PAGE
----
Let’s continue since there are more reflective surfaces in the scene. Let’s see the Midfloor object. Now the problem is that it is a higher plane, so we have to mirror to a different plane. If it were a small surface where it’s not too striking we could cheat and use the same mirror image we used on the Basefloor. But this is not the case, and also we have lamp bodies and other objects here that would make the misalignment very noticeable. So we have no choice we can’t do choose other than but rendering another mirror image.
Go back to the Render compound. Here we can simply clone all the mirror-related modules by dragging them while holding down Alt. This time we send the image into the “MIRROR-2” tunnel. The Clip Plane has to be moved upwards, but before that we wire the mirror image into the corresponding shader to see what we are doing.
Let’s select the object and then its shader by the M key. It has to be changed to the “Mirror” version as we did before. We select “Mirror_Flat_Compl”. Then we wire the second mirror image into it from the “MIRROR-2” tunnel. We can see the reflection. Also, what we didn’t expect at all, unrealistic reflection appeared on the sides of the object as well. Of course, the shader also affects the sides, but due to the applied method, the reflection cannot be corrected there.
One method to avoid this situation is to split the object into two parts and use different shaders on the top and the sides. But the shader itself offers a simpler solution based on the object's normal vectors. We can specify a direction in which we want to restrict the appearing of the reflection. We have a “Mirror Direction” property in the shader. Its handling is a bit hardcore but can be followed easily. The first 3 component specifies the desired direction. Usually, we can leave it as is, because 0, 1, 0 means the Y or upwards direction. The fourth parameter specifies how strong the shader suppresses the reflection in other directions. The default is 0 which means no suppression at all. Now we can set it to 1 or 2 if we are more strict. The more I decrease the value the more the reflection expands to the thin curved corner of the object. We can stick with 1.5 as a friendly middle value.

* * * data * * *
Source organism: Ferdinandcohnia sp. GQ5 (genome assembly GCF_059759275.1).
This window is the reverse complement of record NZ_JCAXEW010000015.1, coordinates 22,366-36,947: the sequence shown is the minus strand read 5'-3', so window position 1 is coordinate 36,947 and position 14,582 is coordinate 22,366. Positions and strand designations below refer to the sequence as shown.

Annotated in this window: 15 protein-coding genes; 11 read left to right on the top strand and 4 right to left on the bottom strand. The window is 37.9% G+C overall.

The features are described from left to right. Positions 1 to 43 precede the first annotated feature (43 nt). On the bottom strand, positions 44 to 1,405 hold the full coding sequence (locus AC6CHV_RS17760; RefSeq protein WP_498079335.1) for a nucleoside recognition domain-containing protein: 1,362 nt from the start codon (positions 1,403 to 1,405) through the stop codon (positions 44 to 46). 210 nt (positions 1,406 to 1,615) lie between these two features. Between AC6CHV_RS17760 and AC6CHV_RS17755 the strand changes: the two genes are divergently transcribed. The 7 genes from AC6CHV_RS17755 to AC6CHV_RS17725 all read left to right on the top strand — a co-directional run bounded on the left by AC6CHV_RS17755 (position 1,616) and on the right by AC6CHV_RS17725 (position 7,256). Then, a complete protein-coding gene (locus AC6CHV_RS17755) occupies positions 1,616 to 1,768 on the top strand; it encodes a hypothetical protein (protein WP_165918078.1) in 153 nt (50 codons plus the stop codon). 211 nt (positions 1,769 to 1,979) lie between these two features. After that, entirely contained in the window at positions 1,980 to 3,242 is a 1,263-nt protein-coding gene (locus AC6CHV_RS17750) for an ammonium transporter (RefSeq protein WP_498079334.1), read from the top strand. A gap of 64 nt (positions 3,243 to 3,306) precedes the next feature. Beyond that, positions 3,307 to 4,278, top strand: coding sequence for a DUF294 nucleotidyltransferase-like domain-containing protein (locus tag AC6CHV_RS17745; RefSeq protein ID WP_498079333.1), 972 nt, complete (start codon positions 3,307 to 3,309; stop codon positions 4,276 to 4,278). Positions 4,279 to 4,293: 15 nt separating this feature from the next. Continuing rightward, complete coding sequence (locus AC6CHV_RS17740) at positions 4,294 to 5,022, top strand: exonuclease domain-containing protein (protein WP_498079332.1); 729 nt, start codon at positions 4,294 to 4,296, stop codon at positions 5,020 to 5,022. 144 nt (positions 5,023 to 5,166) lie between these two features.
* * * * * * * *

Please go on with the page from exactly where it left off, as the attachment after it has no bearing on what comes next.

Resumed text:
We can now adjust the mirror plane. Select Clip Plane 2. The arrows are at an inconvenient location. Of course, we can move the plane sideways as much as we want, because it works as an infinite plane, the horizontal location of its center is completely irrelevant. So we move it to a position convenient for us to adjust. Let’s drag the upwards arrow. This time we can use the bottom of the lamps as a reference. We set a bit more blur and on the shader, we set up the Fresnel and the intensity of the reflection. That’s it.
On the original Max render also the middle wooden floor had reflection. This means a third mirror plane for us. At this point, we have to start thinking over. If our current GPU load is too high we cannot afford rendering another mirror image. In this case, we can either cheat and use the previous mirror image or we don’t use reflection at all. Currently, we still have a fair amount of spare power, so we’ll do another mirror.